What do you picture when you imagine a happy marriage? Some people think of financial security, a nice house, physical beauty, good health, high-profile careers, a thriving social life, or societal status. Others picture a quiet life, surrounded by comfort, children, and extended family.
In reality, a couple’s wellbeing has little to do with material wealth or external circumstances. While these things can lend themselves to a happy life, the real key to happiness in marriage is adopting and maintaining a good attitude together. Because life can turn on a dime, we can’t rely on externals to keep us happy. The real work is an inside job.
Today, we’re sharing some ways you and your spouse can create an enduring, positive attitude–and a happy marriage. Let’s dive in!
If you want your marriage to be a happy one, you and your spouse will have to master the ability to be adaptable to your changing circumstances–particularly if they’re unpleasant or out of your control. Happy couples have learned to work together to adopt a positive mindset when faced with issues that they can’t influence.
Life is unpredictable; you never know what each day will bring. You’ll experience good times and bad times together. If you can’t weather storms and rise above unfortunate circumstances, you’ll never find the happiness you both desire.
Being adaptable means being able to cultivate contentment, no matter what’s happening around you. In order to build that contentment, work together to nurture a positive attitude in your marriage. Do your best to banish negativity and put your focus on the good things that are happening in your life. In the end, positivity will enable you to adapt to life more readily.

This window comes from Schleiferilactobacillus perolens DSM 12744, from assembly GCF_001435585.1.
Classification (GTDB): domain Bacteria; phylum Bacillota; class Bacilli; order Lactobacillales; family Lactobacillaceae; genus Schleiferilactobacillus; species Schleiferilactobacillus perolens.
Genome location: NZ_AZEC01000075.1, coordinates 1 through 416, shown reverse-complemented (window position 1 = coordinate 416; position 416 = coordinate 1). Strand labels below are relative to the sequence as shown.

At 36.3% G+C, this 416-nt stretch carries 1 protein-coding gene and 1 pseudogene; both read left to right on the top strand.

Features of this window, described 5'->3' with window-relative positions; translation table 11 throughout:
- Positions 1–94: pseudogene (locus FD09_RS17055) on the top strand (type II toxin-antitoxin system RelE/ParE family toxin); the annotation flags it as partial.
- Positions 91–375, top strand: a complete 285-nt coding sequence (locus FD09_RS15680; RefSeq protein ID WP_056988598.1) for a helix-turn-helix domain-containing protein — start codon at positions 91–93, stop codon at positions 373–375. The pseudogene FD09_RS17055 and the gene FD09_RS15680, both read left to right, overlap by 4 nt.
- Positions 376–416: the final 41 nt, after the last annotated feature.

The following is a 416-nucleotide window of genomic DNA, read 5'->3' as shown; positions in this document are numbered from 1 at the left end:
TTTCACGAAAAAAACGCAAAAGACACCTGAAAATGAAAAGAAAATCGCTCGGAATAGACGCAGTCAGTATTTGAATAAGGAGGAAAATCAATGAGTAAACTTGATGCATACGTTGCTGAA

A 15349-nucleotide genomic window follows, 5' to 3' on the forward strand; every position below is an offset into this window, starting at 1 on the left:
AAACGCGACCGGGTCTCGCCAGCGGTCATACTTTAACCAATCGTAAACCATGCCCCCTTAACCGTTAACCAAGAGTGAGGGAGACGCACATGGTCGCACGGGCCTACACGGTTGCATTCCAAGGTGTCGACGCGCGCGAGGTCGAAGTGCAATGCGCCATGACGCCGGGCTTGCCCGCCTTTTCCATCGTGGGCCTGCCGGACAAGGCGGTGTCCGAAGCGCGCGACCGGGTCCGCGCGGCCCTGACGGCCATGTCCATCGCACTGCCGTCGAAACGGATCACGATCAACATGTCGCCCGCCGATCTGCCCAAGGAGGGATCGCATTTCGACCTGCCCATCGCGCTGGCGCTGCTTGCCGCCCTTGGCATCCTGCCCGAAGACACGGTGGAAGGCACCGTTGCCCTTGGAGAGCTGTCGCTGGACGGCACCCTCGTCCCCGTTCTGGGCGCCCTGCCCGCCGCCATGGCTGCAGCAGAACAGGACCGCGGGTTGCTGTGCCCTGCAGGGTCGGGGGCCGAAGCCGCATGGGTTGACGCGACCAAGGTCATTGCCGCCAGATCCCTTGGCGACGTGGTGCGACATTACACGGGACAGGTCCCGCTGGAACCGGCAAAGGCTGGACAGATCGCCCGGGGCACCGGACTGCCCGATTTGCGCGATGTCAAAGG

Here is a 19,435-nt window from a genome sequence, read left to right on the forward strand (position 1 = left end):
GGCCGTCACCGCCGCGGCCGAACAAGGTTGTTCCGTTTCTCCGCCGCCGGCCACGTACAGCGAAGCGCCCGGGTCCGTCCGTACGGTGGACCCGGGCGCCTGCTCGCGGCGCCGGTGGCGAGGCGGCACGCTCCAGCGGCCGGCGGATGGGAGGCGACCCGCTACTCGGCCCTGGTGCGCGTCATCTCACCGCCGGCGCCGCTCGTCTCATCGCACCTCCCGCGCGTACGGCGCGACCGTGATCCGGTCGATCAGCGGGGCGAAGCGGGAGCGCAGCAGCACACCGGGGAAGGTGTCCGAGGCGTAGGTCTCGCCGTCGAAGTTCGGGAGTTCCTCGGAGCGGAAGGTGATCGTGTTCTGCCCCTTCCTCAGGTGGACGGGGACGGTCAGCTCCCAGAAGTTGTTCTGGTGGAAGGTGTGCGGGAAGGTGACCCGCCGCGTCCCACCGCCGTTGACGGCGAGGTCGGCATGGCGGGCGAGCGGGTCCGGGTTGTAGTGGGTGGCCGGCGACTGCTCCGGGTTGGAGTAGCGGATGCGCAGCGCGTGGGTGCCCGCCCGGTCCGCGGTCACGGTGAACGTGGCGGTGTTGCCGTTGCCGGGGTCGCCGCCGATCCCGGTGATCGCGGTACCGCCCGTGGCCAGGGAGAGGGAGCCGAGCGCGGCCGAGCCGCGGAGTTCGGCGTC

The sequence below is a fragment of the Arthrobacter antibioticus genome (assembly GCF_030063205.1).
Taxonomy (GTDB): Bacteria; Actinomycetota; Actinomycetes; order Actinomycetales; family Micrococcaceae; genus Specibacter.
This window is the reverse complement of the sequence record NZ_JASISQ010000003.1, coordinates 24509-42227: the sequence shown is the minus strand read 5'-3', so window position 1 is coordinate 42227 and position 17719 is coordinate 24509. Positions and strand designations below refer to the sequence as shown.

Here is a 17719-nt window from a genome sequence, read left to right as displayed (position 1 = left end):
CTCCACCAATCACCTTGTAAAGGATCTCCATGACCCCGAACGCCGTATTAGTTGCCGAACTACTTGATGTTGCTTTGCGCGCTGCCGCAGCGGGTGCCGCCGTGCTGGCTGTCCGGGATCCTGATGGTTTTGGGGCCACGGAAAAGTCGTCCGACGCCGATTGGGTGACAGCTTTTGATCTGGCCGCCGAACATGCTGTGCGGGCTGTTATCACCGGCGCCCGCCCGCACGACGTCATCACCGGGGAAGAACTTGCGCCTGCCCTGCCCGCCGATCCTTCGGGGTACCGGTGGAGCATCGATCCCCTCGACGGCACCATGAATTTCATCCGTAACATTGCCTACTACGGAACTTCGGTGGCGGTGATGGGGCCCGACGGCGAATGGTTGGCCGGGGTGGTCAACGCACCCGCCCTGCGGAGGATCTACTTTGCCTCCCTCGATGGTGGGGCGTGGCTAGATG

Don’t Sabotage Your Happiness
In our years of working with couples, we’ve seen three major happiness saboteurs over and over again. Think of these as the three big DON’Ts of marriage:
- Blaming: Spouses have been casting blame on one another since Adam blamed Eve and Eve blamed the serpent. When you blame your spouse, what you’re really doing is trying to dodge responsibility for your own unhappiness by placing it on him or her. And when your spouse (predictably) reacts angrily to your accusation, that sparks a cycle of anger, blame, and more anger.
- Feeling Sorry for Yourself: When you wallow in self-pity, it can eventually consume your life. Complaining becomes your primary form of communication with one another, and eventually with your friends and family. Spouses who feel sorry for themselves make their spouses miserable, and self-pitying couples make their friends and families miserable. Your marriage can’t be happy if you’re stuck in self-pity.
- Resenting Your Spouse: It’s normal to feel pain, anger, and disappointment when you’re treated unfairly, especially by your spouse. But brooding and holding onto those negative emotions will eventually create resentment. And when you allow resentment to thrive, it grows under the surface of your marriage like cancer.
If any of these issues has already become rooted firmly in your life, you may need to seek professional counseling in order to change your patterns. It will take some time, healing, and hard work to change track, but it will be worth it. Keep your marriage free of blame, self-pity, and resentment, and you’re well on your way to lifelong happiness.
Remember You’re in Control
You and your spouse are in control of your happiness because marriage itself doesn’t make you happy. Instead, you make your marriage happy.
Having unrealistic expectations about marriage will ultimately make you miserable. We can’t afford to think of marriage as the magic bullet that solves all our problems and keeps us blissfully happy for the rest of our lives. Instead, accept that you’re both humans with flaws. It takes both of you, flaws and all, to create that fulfilling, lifelong bond you’re longing for.
How have you and your spouse cultivated happiness in your marriage? We’d love to hear your stories in the comments section below.